JKJAV Approves Covid-19 Booster Jabs, Vulnerable And Health Workers Prioritised

By Boo Su-Lyn |

Covid-19 vaccine boosters will be prioritised for high-risk groups (immunocompromised, the elderly with comorbidities, residents and workers at long-term care facilities, frontline health workers, and people previously infected with Covid-19 who completed inoculation in Phase 1) in states that fully vaccinated more than 80% of their adult population.

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KUALA LUMPUR, Sept 15 — The federal government’s Covid-19 vaccine committee has authorised administering third doses to double-vaccinated adults, starting with unhealthy senior citizens and people with compromised immune systems.

The Special Committee on Ensuring Access to Covid-19 Vaccine Supply (JKJAV) plans to roll out booster vaccination programmes first for high-risk groups in states that have fully inoculated more than 80 per cent of their adult population.

To date, only the Klang Valley, Negeri Sembilan, Labuan, and Sarawak have passed that threshold, all of which rolled out double-dose vaccine regimens: Pfizer-BioNTech, AstraZeneca-Oxford, and Sinovac. The single-dose CanSino vaccine has so far only been deployed in Sabah, Perak, Kedah, and Kelantan.

Based on JKJAV documents sighted by CodeBlue, additional Covid-19 vaccine doses will be prioritised for these high-risk groups:

  • individuals with weak immune systems;
  • adults aged 60 years and older with underlying health conditions;
  • individuals who stay and work in long-term care facilities;
  • frontline health care workers who are at high-risk of infection;
  • people previously infected with Covid-19 who completed inoculation in the first phase of the National Covid-19 Immunisation Programme (PICK).

The second priority group for booster shots comprises individuals aged 18 to 59 with comorbidities who are at high risk of getting re-infected with the coronavirus, as well as other frontline workers.

JKJAV is recommending that booster jabs — either Pfizer or AstraZeneca — for these two priority groups be administered between six and eight months after completing vaccination. It is not immediately clear if the booster campaign allows heterologous vaccination, where individuals can get an additional jab of a different vaccine brand from the first two doses received.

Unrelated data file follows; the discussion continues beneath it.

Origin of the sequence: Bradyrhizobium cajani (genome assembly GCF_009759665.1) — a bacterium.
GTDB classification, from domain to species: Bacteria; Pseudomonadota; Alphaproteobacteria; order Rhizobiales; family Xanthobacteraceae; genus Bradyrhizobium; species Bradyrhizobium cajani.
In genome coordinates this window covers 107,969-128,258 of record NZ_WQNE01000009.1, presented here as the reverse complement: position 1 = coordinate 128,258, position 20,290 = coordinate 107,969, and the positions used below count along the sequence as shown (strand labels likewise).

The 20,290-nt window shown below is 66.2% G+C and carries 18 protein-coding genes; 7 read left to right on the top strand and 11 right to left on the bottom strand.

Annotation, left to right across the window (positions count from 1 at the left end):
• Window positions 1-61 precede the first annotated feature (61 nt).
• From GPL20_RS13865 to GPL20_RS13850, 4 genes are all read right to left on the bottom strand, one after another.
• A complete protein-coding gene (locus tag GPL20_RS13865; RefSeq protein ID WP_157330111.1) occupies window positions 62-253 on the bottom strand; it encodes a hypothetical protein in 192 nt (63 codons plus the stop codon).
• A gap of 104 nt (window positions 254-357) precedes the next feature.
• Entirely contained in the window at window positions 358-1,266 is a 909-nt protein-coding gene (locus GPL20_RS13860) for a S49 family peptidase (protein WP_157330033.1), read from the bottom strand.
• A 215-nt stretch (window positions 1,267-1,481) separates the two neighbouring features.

It is uncertain why the government is now authorising booster shots, as the Ministry of Health (MOH) has never sounded the alarm on vaccine breakthrough cases and repeatedly maintained that most infections are detected in unvaccinated individuals.

Based on official data collated by CodeBlue, breakthrough infections in fully vaccinated people increased in Malaysia from 12.6 per cent of total Covid-19 cases reported on August 12 to 35.1 per cent on September 8. MOH reported more than 5,000 fully vaccinated Covid-19 cases daily since August 31, but stopped releasing data on breakthrough infections on September 9. However, raw data on the vaccination status of people who died from Covid-19 is available on MOH’s database on GitHub.

The Covid-19 Vaccine Candidate Selection Committee (JKPCV) is currently evaluating scientific data on the need to give healthy individuals booster jabs, as available data is limited. The decision on the type of Covid-19 vaccine boosters approved for these people will be finalised after more data is obtained.

“The necessity of booster doses for purposes like going on the Hajj, umrah, studying abroad, and other reasons will be evaluated in line with policies and recommendations of the relevant countries,” JKJAV said in its document.

“A special expert panel committee at the national level has been formed to draft a plan and strategy for booster vaccination, led by the director of MOH’s disease control division. This committee is also responsible for drafting guidelines related to booster doses in Malaysia.”

CodeBlue reported Sarawak Covid-19 Vaccine Advisory Group (Scovag) chairman Dr Andrew Kiyu as saying at a webinar last Thursday that Scovag has recommended to the state government to offer third coronavirus vaccine doses — Pfizer — to the elderly and immunocompromised people.

He expressed deep concern about the effectiveness of Sinovac, which comprises 80 per cent of Covid-19 vaccine doses administered in Sarawak, as the country’s largest state suffers a surge of coronavirus infections and rising hospitalisation rates.

A few countries, such as Israel and the United States, have begun rolling out booster campaigns amid rising breakthrough cases linked to waning immunity. Israel has already offered third shots to everyone above the age of 30 to curb a spike of Covid-19 cases, including serious infections, while America plans to start its booster vaccination programme for all adults on September 20. The United Kingdom is due to start its booster programme next week, offering third jabs to frontline health workers and adults aged over 50 or the clinically vulnerable.

Some top scientists, including from the US Food and Drug Administration (FDA) and from the World Health Organization (WHO), however, wrote in The Lancet medical journal that despite the highly contagious Delta variant, “booster doses for the general population are not appropriate at this stage in the pandemic”. The WHO previously pleaded for a moratorium on third jabs amid global vaccine inequity, as millions of people in poor countries have not yet received their first Covid-19 shot.

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